The dairy reject used in this study is the bactofugate collected from a regional dairy industry (Centrale Laitière du Cap Bon) which is part of Delice Group, leader of the food industry in Tunisia in the dairy sector. The bactofugate is a dairy release, generated following the bactofugation of raw milk. It consists in a special form of separation in which specific types of microorganisms are removed from milk and inactivated (Kolhe et al. 2009). The difference in density between spores and milk allows their sedimentation under the effect of a centrifugal force and the bactofugate is ejected outside (Hanno et al. 1991). According to the dairy industry statistical data, an average of 1,200 L of bactofugate was generated daily from bactofugation process as separated milk (Belwarda 2012).
Aloe sp leaf gel preparation
Two-year-old Aloe sp plant leaves were harvested from the garden of the Biotechnology Center of Borj Cedria (CBBC), Soliman, Tunisia. Whole leaves were washed and spikes, placed along their margins, were removed before slicing the leaf to separate the skin from the filet. The resulting filets were mixed and homogenized using electric hand mixer and autoclaved (121 °C, 15 min). The obtained gel was fermented using commercial Saccharomyces cerevisiae yeast strain. The microorganism was reactivated on Sabouraud Broth medium (HiMedia) and a seed culture was prepared according to Kasmi et al. (2016a) instructions to be used for the Aloe sp leaf gel inoculation. Fermentation was carried out in batch using Erlenmeyer flasks (250 mL) containing 50 mL of Aloe sp leaf gel. Culture conditions were as follows: initial pH (5.0), fermentation time (5 days) (Cho et al. 2012), temperature (30 °C) and inoculum 9% (v/v). The rotary speed of shaker incubator (ZHWY- 103D) was fixed at 150 rpm.
Two mixtures were used in this study for the pretreatment of LFL:
90 ml of bactofugate was mixed with 10 ml of natural Aloe sp. leaf gel after sterilization. This mixture will be annotated as B-NAg.
90 ml of bactofugate was mixed with 10 ml of yeast free fermented Aloe sp. leaf gel. The fermented gel was withdrawn at the end of the exponential cell growth phase and filtrated (0.45 μm) to remove cells. This mixture will be annotated as B-FAg.
B-NAg and B-FAg mixtures were maintained at 37–40 °C in static conditions until pellet formation.
Landfill leachate treatment
Beakers containing aliquot volumes of LFL, were inoculated separately using the treatment mixtures B-NAg and B-FAg at the rates of 2, 6, 10 and 12% (v/v). Preparations were kept under magnetic stirring at room temperature during 48 h. Experiments were performed in triplicate and withdrawals analysis were carried out periodically each 2 h during the treatment.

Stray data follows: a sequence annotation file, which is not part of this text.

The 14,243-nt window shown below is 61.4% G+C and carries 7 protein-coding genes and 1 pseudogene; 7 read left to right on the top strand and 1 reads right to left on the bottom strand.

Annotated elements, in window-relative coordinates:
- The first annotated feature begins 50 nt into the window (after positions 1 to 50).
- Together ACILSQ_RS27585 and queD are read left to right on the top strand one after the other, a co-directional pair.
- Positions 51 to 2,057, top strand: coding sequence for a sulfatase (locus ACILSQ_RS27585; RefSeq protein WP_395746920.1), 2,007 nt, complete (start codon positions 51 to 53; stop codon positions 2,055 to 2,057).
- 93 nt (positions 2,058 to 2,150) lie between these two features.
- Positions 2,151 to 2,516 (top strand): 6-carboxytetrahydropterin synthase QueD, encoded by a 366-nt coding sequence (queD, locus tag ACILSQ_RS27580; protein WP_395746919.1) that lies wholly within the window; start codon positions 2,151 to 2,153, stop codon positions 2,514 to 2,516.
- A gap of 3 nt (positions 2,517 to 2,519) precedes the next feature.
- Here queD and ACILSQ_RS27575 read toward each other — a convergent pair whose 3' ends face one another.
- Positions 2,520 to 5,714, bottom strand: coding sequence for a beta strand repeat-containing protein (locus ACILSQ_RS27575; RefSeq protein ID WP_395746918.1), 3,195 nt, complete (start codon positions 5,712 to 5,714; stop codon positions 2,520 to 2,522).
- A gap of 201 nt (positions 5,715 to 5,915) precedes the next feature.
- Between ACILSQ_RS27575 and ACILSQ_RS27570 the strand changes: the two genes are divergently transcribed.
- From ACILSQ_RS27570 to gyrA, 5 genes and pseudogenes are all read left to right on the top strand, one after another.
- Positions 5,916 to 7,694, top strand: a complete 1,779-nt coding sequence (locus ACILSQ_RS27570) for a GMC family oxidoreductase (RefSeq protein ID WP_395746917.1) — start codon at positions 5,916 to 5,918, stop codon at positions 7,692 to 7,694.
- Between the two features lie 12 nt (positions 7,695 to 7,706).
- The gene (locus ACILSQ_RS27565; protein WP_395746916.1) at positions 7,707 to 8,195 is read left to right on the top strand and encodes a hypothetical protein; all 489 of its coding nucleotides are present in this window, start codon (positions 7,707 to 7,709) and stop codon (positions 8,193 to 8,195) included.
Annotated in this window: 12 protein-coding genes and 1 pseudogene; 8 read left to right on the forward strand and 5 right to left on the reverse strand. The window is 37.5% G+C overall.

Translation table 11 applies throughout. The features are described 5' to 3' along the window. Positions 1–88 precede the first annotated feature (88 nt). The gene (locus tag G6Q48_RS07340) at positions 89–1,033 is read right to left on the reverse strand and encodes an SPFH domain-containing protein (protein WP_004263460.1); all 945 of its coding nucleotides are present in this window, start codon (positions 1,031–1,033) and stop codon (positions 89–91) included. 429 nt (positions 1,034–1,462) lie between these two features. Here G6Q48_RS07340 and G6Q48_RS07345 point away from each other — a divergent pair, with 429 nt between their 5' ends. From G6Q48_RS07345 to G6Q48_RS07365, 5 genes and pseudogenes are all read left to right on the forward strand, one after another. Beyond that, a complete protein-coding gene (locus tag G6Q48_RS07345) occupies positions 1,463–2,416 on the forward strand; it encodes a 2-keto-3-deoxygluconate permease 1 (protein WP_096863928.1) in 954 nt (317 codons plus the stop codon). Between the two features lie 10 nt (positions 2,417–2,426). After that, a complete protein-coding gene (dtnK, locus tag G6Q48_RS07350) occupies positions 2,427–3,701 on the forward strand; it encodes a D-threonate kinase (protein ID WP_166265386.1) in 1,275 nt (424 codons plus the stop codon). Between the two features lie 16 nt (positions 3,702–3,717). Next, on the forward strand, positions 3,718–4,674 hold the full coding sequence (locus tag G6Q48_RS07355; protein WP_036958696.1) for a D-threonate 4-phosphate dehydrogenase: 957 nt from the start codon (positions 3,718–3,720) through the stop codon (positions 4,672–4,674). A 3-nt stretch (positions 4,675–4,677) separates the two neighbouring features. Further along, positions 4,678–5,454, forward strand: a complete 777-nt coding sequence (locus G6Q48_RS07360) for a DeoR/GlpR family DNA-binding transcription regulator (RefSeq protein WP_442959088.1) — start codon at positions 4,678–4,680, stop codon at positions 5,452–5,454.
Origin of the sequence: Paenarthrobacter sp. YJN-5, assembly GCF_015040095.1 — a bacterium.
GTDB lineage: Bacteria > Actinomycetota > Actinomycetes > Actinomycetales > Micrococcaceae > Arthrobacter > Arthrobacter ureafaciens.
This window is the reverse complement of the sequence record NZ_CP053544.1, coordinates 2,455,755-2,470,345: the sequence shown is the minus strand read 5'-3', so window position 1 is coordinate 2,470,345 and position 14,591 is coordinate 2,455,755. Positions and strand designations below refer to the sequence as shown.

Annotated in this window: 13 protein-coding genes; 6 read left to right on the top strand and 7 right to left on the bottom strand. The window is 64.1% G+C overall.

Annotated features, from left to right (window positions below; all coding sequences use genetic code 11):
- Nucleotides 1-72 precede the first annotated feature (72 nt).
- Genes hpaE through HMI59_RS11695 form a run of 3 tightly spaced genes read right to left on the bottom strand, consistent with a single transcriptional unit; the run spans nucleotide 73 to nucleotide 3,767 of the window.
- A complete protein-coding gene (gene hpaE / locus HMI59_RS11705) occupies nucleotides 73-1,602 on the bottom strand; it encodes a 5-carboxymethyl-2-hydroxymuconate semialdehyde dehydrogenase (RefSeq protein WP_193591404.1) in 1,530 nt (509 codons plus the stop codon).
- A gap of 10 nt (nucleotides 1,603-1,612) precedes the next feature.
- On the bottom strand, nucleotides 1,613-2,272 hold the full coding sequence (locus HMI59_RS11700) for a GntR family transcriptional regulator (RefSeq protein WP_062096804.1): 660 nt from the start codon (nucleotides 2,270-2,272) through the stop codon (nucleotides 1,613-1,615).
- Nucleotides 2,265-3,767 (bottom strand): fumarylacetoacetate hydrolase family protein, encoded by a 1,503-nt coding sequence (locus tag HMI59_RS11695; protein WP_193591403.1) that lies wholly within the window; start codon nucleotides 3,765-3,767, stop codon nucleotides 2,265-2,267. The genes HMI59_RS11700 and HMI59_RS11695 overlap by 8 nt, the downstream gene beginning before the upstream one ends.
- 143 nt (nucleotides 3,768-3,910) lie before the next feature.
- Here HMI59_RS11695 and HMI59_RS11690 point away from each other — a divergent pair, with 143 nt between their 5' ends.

The pH, conductivity (mS/cm) and total dissolved solids (TDS) (g·L−1) of each sample was determined using multi-parameters device Consort C860. Chemical oxygen demand (COD) values were measured by the potassium dichromate colorimetric method using an opened reflex system (Rodier et al. 2009). Ammoniacal nitrogen was determined according to the NF T90-15 method (AFNOR 1999). As for yeast biomass estimation, it was determined using Sabouraud agar pour plates count. Plates were prepared beforehand using appropriate dilutions from the seed culture.
All the experiments were performed in normal conditions: ambient temperature and atmospheric pressure.
RESULTS AND DISCUSSION
Physical and chemical characteristics of leachate
Table 1 summarizes the recorded results of the collected leachate analyses. pH values ranged from 8.0 to 8.6. The notable characteristic of this leachate was its high COD value exceeding 28,000 mg O2/L. Furthermore, its ammonia nitrogen content (5.0 g/L), total dissolved solid (TDS) content (25 g/L) and conductivity (33 mS/cm) were relatively high compared to the Tunisian standards. Im et al. (2001) reported a similar composition of LFL with high organics concentration (21,000–26,000 mg O2/L) and ammonia nitrogen content. Aydi et al. (2012) considered that the relatively low concentration of analyzed heavy metals and the high COD and nitrogen concentration confirmed the high organics content of the waste deposited in the landfill of Jebel Chakir.
|Parameter .||Unit .||Measures .||Tunisian discharge standards .|
|Conductivity||mS·cm−1||33 ± 2|
|TDS||g·L−1||25 ± 2.4|
|NH4+||mg·L−1||4,998 ± 720|
|COD||mg·L−1||28,100 ± 2,300||1,000|
|Parameter .||Unit .||Measures .||Tunisian discharge standards .|
|Conductivity||mS·cm−1||33 ± 2|
|TDS||g·L−1||25 ± 2.4|
|NH4+||mg·L−1||4,998 ± 720|
|COD||mg·L−1||28,100 ± 2,300||1,000|
Dairy reject characterization
In this study, bactofugate is proposed to be reused in leachate pretreatment. Analysis revealed that the pH value of the dairy reject was around 5 and its recorded COD value was 60,000 mg O2/L. Bactofugate presents a high mineral content (36 g/L) and its conductivity was assessed at 36 mS/cm.
Aloe gel fermentation